Polartec is a very reputable manufacturer of polyester fleece and various fleece hybrids (fleece with membranes to block wind or water). If you’re just looking for plain fleece, you can probably find cheaper than Polartec. If you want the membranes, I don’t know of cheaper sources.
so many retailers
so few dollars
The cheapest online store I know is SierraTradingPost.com. Their cheap stuff is seconds and overstocks, so kind of catch as catch can. But definitely inexpensive.
For fine merino wool, the brands I know are Ibex (ibexwear.com), Smartwool, and Icebreaker. I find Ibex the least durable and am a Smartwool partisan (just bought my first Icebreaker piece for comparison). Others find Smartwool the least durable and say (correctly) that it tends to be a little baggy (as do I).
A lot of insulation that’s appropriate for underneath a dry suit isn’t kayaking specific, and you may be able to find better deals at biking or backpacking stores. Some brands off the top of my head: Patagonia, Arc’Teryx, Mountain Hardwear, REI’s house brands. The first two are the most expensive. You’re looking for “light [but not ultralight] synthetic insulation,” probably, and most manufacturers have something to offer. For me, what they call “midweight” is usually too warm.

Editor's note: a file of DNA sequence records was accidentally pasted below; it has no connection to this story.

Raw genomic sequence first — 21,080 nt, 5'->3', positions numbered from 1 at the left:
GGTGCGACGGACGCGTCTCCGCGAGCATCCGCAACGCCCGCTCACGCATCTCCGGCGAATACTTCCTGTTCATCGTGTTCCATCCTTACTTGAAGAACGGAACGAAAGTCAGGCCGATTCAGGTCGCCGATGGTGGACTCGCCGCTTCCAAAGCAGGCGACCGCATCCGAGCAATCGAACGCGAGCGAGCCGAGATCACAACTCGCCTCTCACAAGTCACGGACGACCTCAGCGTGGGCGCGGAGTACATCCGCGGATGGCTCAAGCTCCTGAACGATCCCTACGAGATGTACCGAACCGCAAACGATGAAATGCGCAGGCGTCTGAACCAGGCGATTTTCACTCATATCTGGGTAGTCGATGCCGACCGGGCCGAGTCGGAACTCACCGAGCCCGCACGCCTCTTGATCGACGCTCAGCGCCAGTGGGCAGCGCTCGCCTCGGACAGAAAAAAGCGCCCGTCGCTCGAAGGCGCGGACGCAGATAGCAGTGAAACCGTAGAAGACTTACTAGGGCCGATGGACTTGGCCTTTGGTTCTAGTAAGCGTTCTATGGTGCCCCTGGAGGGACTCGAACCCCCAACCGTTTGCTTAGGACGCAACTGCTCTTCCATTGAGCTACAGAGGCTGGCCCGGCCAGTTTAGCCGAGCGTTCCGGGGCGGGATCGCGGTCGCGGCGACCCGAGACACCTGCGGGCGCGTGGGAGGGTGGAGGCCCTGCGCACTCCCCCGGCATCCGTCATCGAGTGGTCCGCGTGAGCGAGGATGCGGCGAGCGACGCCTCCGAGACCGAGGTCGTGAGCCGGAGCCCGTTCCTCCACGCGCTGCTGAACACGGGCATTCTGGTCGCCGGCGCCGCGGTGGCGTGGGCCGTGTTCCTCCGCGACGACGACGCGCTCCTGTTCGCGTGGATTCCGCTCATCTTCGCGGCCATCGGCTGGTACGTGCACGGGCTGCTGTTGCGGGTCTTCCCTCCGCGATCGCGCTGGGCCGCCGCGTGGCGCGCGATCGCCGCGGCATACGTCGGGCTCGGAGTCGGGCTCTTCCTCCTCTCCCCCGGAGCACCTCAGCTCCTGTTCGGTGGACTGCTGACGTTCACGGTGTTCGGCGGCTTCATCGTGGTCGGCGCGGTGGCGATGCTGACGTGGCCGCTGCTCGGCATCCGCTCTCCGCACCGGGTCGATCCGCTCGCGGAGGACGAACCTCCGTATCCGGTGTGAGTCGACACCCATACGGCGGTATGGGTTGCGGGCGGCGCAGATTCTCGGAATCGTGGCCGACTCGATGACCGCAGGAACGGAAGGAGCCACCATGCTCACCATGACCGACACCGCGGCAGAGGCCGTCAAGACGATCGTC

For water-specific stuff, try nrsweb.com – often has good deals.
I recommend you get the cheapest stuff you can find in 100 weight (which is like a thin sweater) and test it out, both in the water and at a realistic paddling speed. That will help you calibrate what level of insulation you need, and then you can turn your eye to more expensive stuff. If you accept this plan, check out local, non-web discounters. I’ll bet cheap fleece can be had at big-box stores.
Lots of other sellers and brands – google around.
my own 2 cents
Kayakmedic has it right. Remember that you’re going to be generating heat. Your drysuit will help hold that in. It will also hold in extra sweat.
Unless it’s sub-freezing, I like to wear my running gear: hind dryfit top and semi-tights, with a layer of silk long underwear underneath. The silk stuff is great because it takes up so little room. Ditto for the running gear, and it’s multipurpose. I don’t like to wear fleece unless it’s sub-freezing; it’s too bulky for me.
On top of that I have a hydroskin mystery hood - but most of the time it’s off and my wool hat is on.